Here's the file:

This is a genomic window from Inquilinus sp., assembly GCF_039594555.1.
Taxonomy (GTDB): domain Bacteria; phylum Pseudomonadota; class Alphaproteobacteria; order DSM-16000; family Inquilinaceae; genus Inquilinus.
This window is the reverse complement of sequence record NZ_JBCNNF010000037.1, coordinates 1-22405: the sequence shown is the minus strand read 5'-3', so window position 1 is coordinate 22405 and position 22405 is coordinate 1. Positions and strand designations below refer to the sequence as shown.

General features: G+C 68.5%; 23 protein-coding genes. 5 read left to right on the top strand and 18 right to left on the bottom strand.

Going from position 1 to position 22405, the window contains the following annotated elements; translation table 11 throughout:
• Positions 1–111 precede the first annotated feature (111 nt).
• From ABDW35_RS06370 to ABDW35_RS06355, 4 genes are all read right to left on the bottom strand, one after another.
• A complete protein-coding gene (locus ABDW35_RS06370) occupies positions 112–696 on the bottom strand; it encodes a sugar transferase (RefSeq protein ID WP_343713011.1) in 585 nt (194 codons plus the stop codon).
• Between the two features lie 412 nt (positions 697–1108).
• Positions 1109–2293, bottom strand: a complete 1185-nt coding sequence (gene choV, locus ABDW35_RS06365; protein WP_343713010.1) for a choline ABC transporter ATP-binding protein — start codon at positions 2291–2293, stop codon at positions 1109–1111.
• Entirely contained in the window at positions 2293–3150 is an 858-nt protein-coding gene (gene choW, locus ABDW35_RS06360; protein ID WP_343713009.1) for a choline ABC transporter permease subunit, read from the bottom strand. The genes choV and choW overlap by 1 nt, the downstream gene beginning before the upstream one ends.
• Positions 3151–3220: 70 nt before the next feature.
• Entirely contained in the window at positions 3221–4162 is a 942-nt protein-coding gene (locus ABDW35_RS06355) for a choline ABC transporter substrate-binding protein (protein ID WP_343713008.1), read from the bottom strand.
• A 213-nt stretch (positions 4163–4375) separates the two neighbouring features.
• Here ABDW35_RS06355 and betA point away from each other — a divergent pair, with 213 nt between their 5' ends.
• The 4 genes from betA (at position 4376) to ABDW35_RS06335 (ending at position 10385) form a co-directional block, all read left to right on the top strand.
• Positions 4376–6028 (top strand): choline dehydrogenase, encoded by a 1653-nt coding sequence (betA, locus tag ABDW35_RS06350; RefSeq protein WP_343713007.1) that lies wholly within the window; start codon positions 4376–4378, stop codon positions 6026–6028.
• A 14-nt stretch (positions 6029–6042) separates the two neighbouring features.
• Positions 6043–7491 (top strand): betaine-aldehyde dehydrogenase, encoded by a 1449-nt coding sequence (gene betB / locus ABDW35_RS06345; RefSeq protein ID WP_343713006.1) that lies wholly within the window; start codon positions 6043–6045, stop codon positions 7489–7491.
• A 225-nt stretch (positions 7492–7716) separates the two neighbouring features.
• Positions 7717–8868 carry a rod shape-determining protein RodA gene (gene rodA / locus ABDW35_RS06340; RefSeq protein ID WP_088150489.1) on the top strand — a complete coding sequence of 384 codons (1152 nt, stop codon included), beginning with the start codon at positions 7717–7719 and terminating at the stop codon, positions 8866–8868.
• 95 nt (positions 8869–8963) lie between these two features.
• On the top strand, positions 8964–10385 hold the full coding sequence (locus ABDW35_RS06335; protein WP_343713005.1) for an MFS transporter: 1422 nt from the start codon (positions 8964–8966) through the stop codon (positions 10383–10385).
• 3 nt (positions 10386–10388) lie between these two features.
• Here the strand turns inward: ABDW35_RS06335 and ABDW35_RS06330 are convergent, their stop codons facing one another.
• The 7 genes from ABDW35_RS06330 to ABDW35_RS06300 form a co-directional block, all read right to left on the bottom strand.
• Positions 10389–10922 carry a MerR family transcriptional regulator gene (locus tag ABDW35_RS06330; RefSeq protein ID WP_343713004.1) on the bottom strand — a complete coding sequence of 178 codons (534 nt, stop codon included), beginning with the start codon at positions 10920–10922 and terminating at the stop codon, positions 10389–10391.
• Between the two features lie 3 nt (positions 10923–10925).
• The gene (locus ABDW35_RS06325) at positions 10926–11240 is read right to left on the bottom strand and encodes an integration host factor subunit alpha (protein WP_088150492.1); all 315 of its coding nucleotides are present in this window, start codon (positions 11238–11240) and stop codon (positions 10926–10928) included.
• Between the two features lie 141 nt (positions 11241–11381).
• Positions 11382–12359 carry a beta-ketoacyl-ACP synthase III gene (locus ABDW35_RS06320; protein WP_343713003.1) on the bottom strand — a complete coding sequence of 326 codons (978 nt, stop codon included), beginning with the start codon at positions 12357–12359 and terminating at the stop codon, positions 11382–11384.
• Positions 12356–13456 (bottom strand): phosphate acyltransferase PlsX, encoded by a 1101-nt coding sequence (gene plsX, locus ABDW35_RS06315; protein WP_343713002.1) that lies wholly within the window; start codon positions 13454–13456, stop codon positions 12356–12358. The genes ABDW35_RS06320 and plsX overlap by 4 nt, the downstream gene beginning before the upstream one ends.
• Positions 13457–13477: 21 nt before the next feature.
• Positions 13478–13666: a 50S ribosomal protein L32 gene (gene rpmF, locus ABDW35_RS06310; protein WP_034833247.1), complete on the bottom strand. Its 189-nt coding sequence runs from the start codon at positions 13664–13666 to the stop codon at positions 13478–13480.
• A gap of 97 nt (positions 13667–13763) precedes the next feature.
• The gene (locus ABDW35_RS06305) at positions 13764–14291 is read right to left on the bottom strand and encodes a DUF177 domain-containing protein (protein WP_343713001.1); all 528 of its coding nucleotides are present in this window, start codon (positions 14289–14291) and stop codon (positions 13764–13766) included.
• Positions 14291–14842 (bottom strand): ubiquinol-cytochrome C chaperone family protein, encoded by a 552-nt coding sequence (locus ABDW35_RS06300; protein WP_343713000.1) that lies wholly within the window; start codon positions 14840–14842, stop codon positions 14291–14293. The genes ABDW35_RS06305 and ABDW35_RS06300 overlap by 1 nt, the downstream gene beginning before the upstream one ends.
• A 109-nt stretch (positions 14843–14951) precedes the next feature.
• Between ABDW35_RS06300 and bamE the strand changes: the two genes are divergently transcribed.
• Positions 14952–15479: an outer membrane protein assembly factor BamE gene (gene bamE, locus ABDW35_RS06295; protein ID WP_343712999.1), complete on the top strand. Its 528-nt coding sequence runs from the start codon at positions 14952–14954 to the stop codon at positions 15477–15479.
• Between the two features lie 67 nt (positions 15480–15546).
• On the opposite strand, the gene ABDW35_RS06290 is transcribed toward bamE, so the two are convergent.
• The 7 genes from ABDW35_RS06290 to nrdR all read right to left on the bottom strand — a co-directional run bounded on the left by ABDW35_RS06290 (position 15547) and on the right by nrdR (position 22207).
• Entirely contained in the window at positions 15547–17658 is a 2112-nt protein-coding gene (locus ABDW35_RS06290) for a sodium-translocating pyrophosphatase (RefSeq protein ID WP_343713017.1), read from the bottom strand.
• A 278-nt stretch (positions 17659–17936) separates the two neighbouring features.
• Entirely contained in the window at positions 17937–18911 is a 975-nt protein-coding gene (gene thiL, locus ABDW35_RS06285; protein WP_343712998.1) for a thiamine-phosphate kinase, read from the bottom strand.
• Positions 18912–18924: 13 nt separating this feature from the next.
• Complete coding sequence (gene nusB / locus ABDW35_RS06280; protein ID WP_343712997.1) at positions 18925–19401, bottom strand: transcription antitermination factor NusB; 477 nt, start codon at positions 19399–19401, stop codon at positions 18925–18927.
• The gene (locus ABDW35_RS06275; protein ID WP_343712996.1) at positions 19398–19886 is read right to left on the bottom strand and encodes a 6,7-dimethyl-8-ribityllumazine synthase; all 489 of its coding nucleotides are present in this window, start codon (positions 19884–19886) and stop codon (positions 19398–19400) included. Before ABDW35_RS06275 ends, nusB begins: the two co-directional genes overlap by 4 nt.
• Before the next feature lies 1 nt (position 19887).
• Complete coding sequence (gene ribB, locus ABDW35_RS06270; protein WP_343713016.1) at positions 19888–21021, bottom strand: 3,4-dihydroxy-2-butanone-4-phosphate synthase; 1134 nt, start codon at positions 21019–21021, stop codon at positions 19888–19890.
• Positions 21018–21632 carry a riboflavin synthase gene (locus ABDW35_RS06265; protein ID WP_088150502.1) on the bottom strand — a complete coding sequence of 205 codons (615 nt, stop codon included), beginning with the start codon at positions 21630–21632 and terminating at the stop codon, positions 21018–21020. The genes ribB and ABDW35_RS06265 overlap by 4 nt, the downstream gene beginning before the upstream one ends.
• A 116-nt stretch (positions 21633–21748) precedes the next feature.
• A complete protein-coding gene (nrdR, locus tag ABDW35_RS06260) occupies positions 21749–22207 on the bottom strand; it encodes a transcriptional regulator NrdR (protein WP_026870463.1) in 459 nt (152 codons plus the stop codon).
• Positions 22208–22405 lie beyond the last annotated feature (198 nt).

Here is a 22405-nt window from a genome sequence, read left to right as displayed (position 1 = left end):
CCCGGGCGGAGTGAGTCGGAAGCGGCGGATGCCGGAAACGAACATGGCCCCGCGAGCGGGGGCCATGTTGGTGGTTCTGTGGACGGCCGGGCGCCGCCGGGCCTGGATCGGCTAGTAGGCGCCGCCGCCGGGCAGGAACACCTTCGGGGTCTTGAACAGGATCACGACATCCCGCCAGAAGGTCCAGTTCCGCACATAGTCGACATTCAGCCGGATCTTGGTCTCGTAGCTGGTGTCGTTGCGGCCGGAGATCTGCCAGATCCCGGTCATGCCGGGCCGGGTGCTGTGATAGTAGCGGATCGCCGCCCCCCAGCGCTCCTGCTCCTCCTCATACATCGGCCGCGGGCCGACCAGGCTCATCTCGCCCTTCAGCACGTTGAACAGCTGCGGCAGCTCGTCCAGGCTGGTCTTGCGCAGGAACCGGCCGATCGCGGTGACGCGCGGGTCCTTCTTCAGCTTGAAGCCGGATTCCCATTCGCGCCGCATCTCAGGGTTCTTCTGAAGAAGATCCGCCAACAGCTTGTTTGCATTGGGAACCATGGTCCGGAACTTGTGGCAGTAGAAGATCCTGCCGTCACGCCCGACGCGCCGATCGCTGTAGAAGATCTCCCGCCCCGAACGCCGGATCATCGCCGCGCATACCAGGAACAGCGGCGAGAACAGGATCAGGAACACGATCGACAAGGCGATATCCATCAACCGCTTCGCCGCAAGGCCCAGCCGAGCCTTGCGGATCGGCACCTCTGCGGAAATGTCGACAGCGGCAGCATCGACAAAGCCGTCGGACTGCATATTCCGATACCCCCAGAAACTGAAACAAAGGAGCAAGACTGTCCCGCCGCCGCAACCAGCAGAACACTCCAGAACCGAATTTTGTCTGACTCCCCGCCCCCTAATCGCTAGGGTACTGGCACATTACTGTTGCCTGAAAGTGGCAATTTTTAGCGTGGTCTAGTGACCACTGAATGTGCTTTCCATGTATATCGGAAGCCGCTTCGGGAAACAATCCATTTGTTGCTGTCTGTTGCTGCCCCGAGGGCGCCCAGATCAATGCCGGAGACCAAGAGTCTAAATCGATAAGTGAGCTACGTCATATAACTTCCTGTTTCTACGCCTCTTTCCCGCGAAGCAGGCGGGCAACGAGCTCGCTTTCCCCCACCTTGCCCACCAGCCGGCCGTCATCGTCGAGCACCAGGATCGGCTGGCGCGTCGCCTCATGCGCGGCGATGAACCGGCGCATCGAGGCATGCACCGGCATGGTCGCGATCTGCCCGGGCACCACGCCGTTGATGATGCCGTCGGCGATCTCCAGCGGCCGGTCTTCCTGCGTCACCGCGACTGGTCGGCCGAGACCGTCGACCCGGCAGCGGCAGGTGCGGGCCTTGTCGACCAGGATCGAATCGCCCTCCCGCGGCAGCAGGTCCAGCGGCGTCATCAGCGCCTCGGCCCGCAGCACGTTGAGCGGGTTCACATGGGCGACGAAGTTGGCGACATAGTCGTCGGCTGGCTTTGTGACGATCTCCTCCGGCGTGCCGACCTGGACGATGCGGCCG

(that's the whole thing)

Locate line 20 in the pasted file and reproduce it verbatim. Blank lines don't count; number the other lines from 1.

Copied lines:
• A 225-nt stretch (positions 7492–7716) separates the two neighbouring features.